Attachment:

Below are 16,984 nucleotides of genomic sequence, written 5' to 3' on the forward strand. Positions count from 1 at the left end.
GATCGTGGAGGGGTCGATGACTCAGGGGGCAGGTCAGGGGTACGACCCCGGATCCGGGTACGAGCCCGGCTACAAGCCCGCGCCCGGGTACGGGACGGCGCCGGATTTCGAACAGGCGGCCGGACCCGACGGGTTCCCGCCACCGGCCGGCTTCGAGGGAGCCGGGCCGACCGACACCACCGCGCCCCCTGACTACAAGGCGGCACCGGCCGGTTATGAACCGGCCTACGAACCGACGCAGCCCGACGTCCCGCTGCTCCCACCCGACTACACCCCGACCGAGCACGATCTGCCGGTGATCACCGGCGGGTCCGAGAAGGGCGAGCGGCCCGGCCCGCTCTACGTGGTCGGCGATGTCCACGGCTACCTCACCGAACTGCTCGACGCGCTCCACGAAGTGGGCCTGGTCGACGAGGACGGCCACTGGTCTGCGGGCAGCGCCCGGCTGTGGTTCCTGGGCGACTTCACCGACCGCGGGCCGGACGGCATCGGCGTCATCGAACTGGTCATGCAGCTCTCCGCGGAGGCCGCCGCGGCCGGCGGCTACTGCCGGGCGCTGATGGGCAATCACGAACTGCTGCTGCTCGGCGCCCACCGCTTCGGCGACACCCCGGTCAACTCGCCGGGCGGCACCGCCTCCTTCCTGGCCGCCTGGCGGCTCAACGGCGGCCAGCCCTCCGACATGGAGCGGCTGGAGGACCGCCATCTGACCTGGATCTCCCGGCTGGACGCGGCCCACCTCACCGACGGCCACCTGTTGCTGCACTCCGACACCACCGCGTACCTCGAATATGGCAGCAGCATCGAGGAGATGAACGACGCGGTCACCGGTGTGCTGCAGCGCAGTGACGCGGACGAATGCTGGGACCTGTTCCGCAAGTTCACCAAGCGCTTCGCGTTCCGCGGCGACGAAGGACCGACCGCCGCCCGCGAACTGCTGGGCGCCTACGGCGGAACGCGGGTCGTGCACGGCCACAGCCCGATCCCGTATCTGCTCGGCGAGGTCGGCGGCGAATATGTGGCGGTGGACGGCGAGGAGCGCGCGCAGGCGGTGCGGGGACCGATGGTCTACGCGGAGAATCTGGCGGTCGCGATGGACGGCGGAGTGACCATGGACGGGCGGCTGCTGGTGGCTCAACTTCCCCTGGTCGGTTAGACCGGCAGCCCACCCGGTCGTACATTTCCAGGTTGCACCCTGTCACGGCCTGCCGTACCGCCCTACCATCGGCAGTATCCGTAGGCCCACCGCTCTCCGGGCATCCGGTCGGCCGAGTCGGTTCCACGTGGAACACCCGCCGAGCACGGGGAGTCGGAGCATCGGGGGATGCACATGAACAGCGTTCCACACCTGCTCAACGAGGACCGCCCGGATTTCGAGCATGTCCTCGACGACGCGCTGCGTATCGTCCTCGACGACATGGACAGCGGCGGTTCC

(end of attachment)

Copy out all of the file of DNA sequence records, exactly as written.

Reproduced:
Below are 16,984 nucleotides of genomic sequence, written 5' to 3' on the forward strand. Positions count from 1 at the left end.
GATCGTGGAGGGGTCGATGACTCAGGGGGCAGGTCAGGGGTACGACCCCGGATCCGGGTACGAGCCCGGCTACAAGCCCGCGCCCGGGTACGGGACGGCGCCGGATTTCGAACAGGCGGCCGGACCCGACGGGTTCCCGCCACCGGCCGGCTTCGAGGGAGCCGGGCCGACCGACACCACCGCGCCCCCTGACTACAAGGCGGCACCGGCCGGTTATGAACCGGCCTACGAACCGACGCAGCCCGACGTCCCGCTGCTCCCACCCGACTACACCCCGACCGAGCACGATCTGCCGGTGATCACCGGCGGGTCCGAGAAGGGCGAGCGGCCCGGCCCGCTCTACGTGGTCGGCGATGTCCACGGCTACCTCACCGAACTGCTCGACGCGCTCCACGAAGTGGGCCTGGTCGACGAGGACGGCCACTGGTCTGCGGGCAGCGCCCGGCTGTGGTTCCTGGGCGACTTCACCGACCGCGGGCCGGACGGCATCGGCGTCATCGAACTGGTCATGCAGCTCTCCGCGGAGGCCGCCGCGGCCGGCGGCTACTGCCGGGCGCTGATGGGCAATCACGAACTGCTGCTGCTCGGCGCCCACCGCTTCGGCGACACCCCGGTCAACTCGCCGGGCGGCACCGCCTCCTTCCTGGCCGCCTGGCGGCTCAACGGCGGCCAGCCCTCCGACATGGAGCGGCTGGAGGACCGCCATCTGACCTGGATCTCCCGGCTGGACGCGGCCCACCTCACCGACGGCCACCTGTTGCTGCACTCCGACACCACCGCGTACCTCGAATATGGCAGCAGCATCGAGGAGATGAACGACGCGGTCACCGGTGTGCTGCAGCGCAGTGACGCGGACGAATGCTGGGACCTGTTCCGCAAGTTCACCAAGCGCTTCGCGTTCCGCGGCGACGAAGGACCGACCGCCGCCCGCGAACTGCTGGGCGCCTACGGCGGAACGCGGGTCGTGCACGGCCACAGCCCGATCCCGTATCTGCTCGGCGAGGTCGGCGGCGAATATGTGGCGGTGGACGGCGAGGAGCGCGCGCAGGCGGTGCGGGGACCGATGGTCTACGCGGAGAATCTGGCGGTCGCGATGGACGGCGGAGTGACCATGGACGGGCGGCTGCTGGTGGCTCAACTTCCCCTGGTCGGTTAGACCGGCAGCCCACCCGGTCGTACATTTCCAGGTTGCACCCTGTCACGGCCTGCCGTACCGCCCTACCATCGGCAGTATCCGTAGGCCCACCGCTCTCCGGGCATCCGGTCGGCCGAGTCGGTTCCACGTGGAACACCCGCCGAGCACGGGGAGTCGGAGCATCGGGGGATGCACATGAACAGCGTTCCACACCTGCTCAACGAGGACCGCCCGGATTTCGAGCATGTCCTCGACGACGCGCTGCGTATCGTCCTCGACGACATGGACAGCGGCGGTTCC